May 15, 2015
In my previous article, I tried to recapture the spirit of one of many of Kenny Gamble and Leon Huff's “message” songs. The song I chose was “Give the People What They Want” which was performed by the O’Jays. The song ultimately went number one on the R&B Charts in 1975. A theme in the song stated that “You got to give the people what they want and the people want freedom, justice and equality.”
Black people, like all other people, want and deserve freedom, justice, and equality. Following sometimes-bad leadership, our community has never chased or demanded “economic equity.” Blacks have chased and demanded social equity not knowing that social equity can’t be achieved in America without economic equity. At the end of the day, no matter how you slice it, it is the economic benefits that America refuses to share with Blacks because, to do so, white America would have to acknowledge the significant role that Black people played in helping America become the rich superpower it is today. America’s wealth and power is directly tied to the American institution of slavery, which enslaved millions of Blacks for nearly 350 years, and now its lethal “legacy” continues to wreak havoc on the Black community today. America owes a real economic debt to the Black community.
In part one of this article I tried to make the point that one of the reasons freedom, justice and equality has been so elusive for Blacks is because America and its multitude of institutions was built on the backs of enslaved Blacks. Simply stated, America was built on the hate and the brutality against Black people. America was built on the economics of slavery that has afforded generations of whites a significant competitive and economic advantage over the “so-called” freed Blacks – real freedom is economic freedom. Whites amassed an economic fortune (wealth) and knowledge (institutional know how) and left this inheritance, economic benefit, and a climate and culture of power and real privilege to their children; while Blacks were coming out of physical slavery in absolute and total poverty, emotionally and physiologically battered and bruised, and completely ignorant as to the “ownership” of America and its capitalistic ways. Blacks were told to compete and millions of its children inherited generational poverty.
In spite of this unforgivable economic position that Blacks faced after emancipation, Blacks would make real progress in nearly every area (e.g. literacy attainment, education, land ownership, small business development, functional community life, etc.), but this progress was met with a vicious and terroristic adaptation of slavery and oppression in the form of the Ku Klux Klan and Jim Crow laws. Blacks responded with a civil rights fight that would consume them for nearly 60 years, which ultimately placed Blacks further behind economically. While the terror enacted on Blacks post-slavery rivaled that of the terror enacted against Blacks during slavery, one of the most potent ramifications of that period was the devaluation and suppression of their political freedom. Not having both economic and political freedom was extremely damaging to the “infant” Black community.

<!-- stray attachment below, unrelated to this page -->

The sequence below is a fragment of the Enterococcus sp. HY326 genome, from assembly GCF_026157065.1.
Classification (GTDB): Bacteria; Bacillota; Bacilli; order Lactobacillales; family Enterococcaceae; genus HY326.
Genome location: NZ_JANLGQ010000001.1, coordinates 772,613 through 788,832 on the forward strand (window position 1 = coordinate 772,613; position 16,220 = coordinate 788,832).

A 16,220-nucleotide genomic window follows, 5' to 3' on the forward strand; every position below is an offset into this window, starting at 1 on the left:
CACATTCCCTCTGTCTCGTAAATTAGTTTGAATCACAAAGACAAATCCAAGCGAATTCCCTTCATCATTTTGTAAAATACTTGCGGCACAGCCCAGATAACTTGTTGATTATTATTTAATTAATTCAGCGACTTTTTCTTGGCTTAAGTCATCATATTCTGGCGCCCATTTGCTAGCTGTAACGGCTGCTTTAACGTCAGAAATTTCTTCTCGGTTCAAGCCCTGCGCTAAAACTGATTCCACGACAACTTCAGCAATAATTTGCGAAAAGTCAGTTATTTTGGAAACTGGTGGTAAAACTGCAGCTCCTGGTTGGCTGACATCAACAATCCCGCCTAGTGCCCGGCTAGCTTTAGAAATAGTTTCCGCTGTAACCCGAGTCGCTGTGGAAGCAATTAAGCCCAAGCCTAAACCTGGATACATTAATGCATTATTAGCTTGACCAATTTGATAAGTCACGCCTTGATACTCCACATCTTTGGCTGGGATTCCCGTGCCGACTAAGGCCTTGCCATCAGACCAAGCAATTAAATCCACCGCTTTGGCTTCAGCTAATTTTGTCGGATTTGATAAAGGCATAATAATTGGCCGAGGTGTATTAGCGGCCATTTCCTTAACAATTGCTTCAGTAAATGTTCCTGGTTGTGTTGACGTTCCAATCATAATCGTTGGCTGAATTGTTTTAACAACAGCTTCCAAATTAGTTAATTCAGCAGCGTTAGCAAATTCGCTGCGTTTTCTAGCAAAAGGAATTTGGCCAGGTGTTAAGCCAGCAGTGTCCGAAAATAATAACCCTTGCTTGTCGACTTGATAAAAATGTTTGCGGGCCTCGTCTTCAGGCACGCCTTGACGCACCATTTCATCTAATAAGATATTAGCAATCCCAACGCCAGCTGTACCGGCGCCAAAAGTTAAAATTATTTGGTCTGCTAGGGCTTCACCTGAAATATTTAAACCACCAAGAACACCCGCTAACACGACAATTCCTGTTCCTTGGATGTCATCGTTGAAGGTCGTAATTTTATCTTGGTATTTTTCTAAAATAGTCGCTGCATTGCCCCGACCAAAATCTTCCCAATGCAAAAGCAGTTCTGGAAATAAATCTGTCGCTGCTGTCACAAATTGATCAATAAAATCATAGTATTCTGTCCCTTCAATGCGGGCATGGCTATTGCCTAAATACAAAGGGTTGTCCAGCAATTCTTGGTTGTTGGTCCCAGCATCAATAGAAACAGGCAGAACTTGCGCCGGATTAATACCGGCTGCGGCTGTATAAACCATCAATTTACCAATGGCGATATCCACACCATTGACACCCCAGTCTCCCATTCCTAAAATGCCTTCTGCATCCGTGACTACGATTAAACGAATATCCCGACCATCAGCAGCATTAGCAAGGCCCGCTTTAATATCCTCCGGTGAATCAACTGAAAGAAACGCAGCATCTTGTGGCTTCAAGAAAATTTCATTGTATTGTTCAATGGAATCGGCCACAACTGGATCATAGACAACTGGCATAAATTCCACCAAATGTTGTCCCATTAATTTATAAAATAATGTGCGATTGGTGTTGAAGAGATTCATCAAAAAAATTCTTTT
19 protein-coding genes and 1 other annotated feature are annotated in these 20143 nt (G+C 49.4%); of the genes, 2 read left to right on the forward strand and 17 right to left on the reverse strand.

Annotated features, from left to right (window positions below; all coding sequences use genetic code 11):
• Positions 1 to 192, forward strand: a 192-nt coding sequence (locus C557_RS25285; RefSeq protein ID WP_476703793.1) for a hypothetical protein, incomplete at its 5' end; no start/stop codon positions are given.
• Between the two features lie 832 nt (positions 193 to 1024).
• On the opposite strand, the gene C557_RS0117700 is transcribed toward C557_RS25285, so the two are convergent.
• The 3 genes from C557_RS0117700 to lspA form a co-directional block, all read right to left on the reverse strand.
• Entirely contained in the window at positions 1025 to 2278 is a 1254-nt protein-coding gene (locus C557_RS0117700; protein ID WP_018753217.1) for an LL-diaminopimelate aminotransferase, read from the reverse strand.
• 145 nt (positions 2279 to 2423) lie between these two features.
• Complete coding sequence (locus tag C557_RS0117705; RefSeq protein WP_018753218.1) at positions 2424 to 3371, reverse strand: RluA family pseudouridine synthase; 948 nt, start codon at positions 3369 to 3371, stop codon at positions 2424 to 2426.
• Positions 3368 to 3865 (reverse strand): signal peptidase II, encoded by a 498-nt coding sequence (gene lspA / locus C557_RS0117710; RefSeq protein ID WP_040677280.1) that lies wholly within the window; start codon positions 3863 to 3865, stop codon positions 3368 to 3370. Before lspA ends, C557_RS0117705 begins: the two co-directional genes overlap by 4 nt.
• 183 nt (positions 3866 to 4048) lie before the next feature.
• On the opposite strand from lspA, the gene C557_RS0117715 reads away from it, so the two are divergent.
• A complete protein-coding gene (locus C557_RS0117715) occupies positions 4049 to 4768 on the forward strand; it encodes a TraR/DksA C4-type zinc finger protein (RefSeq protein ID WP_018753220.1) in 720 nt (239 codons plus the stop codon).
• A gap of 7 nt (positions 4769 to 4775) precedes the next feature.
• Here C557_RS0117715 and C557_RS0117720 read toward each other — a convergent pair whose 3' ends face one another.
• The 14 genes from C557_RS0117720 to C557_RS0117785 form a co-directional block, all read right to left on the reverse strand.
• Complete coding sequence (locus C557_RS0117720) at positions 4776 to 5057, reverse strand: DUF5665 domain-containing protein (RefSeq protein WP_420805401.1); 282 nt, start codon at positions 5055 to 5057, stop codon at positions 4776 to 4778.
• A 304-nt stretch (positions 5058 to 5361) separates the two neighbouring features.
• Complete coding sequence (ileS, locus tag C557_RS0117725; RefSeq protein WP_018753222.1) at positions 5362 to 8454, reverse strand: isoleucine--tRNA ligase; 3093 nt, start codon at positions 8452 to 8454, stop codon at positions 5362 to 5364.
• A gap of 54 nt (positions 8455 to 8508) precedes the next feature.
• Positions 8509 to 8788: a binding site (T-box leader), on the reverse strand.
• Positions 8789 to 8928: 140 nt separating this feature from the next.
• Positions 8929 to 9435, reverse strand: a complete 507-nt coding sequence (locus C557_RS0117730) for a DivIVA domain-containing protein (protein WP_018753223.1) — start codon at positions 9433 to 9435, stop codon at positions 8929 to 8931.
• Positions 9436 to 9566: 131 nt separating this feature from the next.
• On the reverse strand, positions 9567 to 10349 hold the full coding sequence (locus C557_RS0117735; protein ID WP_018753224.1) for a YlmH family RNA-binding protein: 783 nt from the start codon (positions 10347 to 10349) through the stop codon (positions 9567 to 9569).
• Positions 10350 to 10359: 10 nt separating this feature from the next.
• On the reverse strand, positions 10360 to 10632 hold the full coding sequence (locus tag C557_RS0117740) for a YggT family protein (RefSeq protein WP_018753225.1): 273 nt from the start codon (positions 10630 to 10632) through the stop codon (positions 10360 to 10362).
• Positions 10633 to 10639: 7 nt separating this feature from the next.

While Blacks might have won the civil rights battle, they continue to lose the economic war (this needle hasn’t moved since emancipation). Since the 1960’s, as a result of hundred years of chattel slavery and structural and institutional racism, Blacks have continued to lose ground in nearly every category with positive demographics decreasing and nearly every negative demographic increasing and now ballooning out of control. Because we live in a capitalistic society, resources, money and wealth all matter in determining how far you go as both an individual and as a group, and the Black community has very little. Since emancipation, the Black community hasn’t been a formidable foe in the economic race, given how we started and the fight for civil rights, while needed, distracted Blacks from doing what it must do to challenge the economics of America. Sure we had every right to focus our attention on addressing civil rights because having two laws (one for whites and one for Blacks) is absolutely not fair especially when the law is supposed to be colorblind. Unfortunately, when many of the civil rights gains were achieved, we went to sleep and took our eyes off the prize and now many of us chase social equity not realizing that social equity will never be achieved without economic equity (i.e. a dog that chases his tail).